Nceteni’s first experience of The Orbit was in 2017 when tenor saxophonist Sisonke Xonti launched his debut album, Iyonde. “We stayed till the AMs and I got to meet my biggest inspiration as a Double Bassist, Mr Herbie Tsoaelie. We jammed till like 4AM.”
In a Facebook post, renowned musician Thandi Ntuli shared a photo of herself, stationed behind the piano with a heartfelt message that read “One of my fav [sic] images taken at The Orbit ’cause it’s reflective of all the great times I had both on and off stage there. So sad to hear that your doors will not open again. Thank you for being a great home to our art and to all the amazing souls who worked there, much love.”
Maswana’s fondest memory at The Orbit was when he launched his album Molo “…People had to be turned away because it was packed. Also seeing Anele Mdoda in the audience. I developed confidence on that stage, I made friends there.”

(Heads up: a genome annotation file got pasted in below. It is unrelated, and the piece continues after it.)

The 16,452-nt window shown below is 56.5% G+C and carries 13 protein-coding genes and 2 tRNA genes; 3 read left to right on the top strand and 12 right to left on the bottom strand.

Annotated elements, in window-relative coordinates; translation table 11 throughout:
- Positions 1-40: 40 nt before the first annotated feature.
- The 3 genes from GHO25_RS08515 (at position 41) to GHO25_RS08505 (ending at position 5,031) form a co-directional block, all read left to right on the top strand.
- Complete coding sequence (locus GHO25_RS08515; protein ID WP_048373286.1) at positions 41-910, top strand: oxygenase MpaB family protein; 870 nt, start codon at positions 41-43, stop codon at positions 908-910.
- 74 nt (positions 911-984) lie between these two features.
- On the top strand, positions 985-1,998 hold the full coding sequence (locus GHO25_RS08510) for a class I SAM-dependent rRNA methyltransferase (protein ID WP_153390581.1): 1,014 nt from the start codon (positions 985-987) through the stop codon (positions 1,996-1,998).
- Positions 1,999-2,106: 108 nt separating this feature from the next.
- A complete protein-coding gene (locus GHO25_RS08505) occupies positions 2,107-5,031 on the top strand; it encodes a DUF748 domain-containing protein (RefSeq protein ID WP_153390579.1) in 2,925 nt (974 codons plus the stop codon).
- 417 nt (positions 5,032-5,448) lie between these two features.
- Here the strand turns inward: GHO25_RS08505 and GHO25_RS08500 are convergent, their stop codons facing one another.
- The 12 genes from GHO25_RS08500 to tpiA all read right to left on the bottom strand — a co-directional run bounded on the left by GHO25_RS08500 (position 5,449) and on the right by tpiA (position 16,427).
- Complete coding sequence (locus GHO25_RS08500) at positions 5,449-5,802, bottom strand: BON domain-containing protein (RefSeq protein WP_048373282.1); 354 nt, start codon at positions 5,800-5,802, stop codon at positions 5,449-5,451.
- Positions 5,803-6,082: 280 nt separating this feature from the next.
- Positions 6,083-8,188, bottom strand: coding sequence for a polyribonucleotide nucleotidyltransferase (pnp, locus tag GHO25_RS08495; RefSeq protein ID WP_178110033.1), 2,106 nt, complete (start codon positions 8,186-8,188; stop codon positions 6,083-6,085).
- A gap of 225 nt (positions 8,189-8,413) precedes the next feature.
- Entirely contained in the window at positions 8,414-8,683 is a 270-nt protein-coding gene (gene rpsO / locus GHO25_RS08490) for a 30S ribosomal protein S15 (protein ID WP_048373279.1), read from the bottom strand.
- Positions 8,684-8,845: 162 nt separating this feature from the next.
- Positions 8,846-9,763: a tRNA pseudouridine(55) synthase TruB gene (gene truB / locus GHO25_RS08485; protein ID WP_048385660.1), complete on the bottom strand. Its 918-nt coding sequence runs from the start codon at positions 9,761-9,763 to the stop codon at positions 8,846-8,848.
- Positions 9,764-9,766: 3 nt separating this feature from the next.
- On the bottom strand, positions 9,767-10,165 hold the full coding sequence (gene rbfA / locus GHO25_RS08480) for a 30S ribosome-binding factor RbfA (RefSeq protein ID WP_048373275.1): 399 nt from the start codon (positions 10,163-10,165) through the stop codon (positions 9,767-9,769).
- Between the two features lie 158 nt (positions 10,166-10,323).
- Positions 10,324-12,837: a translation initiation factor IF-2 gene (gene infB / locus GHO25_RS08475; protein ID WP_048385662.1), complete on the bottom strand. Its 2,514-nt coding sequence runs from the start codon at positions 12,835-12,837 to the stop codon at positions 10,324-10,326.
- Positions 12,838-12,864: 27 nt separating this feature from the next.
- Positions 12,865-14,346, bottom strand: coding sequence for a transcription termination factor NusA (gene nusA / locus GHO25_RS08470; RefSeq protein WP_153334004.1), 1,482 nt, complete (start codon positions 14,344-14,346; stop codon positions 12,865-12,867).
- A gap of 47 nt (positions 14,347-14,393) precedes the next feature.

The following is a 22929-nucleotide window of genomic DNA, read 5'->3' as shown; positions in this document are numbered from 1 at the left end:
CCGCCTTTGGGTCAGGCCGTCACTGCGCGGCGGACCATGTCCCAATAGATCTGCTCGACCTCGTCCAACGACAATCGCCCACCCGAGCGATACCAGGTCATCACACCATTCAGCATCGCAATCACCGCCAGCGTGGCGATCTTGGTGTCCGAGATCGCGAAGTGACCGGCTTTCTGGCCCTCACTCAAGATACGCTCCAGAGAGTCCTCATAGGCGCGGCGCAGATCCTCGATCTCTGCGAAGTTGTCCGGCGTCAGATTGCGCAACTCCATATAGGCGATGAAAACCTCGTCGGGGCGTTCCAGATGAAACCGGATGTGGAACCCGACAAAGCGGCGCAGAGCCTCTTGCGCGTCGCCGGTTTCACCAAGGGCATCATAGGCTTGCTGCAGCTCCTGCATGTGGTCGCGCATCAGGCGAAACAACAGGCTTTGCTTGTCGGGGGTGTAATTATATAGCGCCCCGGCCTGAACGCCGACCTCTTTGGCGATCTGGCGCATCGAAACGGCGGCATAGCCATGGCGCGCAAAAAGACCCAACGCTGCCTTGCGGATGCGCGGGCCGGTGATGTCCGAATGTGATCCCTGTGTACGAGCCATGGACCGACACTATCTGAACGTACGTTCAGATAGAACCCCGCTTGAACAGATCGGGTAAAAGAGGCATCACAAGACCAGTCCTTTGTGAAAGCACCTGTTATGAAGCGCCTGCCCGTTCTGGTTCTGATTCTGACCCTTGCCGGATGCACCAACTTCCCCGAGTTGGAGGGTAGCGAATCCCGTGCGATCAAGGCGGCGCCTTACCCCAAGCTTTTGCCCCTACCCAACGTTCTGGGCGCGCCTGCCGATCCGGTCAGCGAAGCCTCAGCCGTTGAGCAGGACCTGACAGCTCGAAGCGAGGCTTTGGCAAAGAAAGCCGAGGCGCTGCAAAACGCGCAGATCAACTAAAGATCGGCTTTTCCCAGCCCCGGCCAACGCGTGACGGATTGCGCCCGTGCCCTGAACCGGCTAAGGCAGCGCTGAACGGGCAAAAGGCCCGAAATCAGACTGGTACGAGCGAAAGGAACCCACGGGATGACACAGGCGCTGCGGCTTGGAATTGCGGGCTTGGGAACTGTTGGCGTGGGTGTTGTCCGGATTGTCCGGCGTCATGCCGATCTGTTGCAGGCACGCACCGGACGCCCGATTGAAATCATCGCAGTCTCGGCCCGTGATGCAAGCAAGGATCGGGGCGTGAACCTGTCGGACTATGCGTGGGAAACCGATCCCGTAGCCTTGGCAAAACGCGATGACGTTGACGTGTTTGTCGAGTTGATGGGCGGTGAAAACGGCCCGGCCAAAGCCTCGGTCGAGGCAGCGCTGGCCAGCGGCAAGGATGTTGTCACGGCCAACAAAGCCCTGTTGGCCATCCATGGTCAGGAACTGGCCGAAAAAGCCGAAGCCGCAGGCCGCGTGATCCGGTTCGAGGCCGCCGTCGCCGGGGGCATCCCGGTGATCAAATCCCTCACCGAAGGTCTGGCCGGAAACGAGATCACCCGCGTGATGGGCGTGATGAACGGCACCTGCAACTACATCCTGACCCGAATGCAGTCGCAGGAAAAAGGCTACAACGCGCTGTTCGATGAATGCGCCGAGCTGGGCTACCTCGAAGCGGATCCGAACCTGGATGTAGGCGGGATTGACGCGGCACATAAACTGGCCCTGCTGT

THE premise of Ubuntu is sharing and understanding that I can’t be, if you’re not. On a night themed Celebrating African Song, Dumza Maswana was guided by Ubuntu sharing the stage with other talented artists.
“I like sharing my platform. The people I called on stage are my friends in the industry. Before I’m an artist, I’m a fan of the music,” says Maswana. His show took place at the Orbit in Johannesburg on Friday night. The theme was inspired by African indigenous music. “Our music is still relatively very strong, but it weakening daily, as we lose or ignore the older expert musicians. As a young artist myself I feel we should expose this music to our people, make it fashionable,” says Maswana.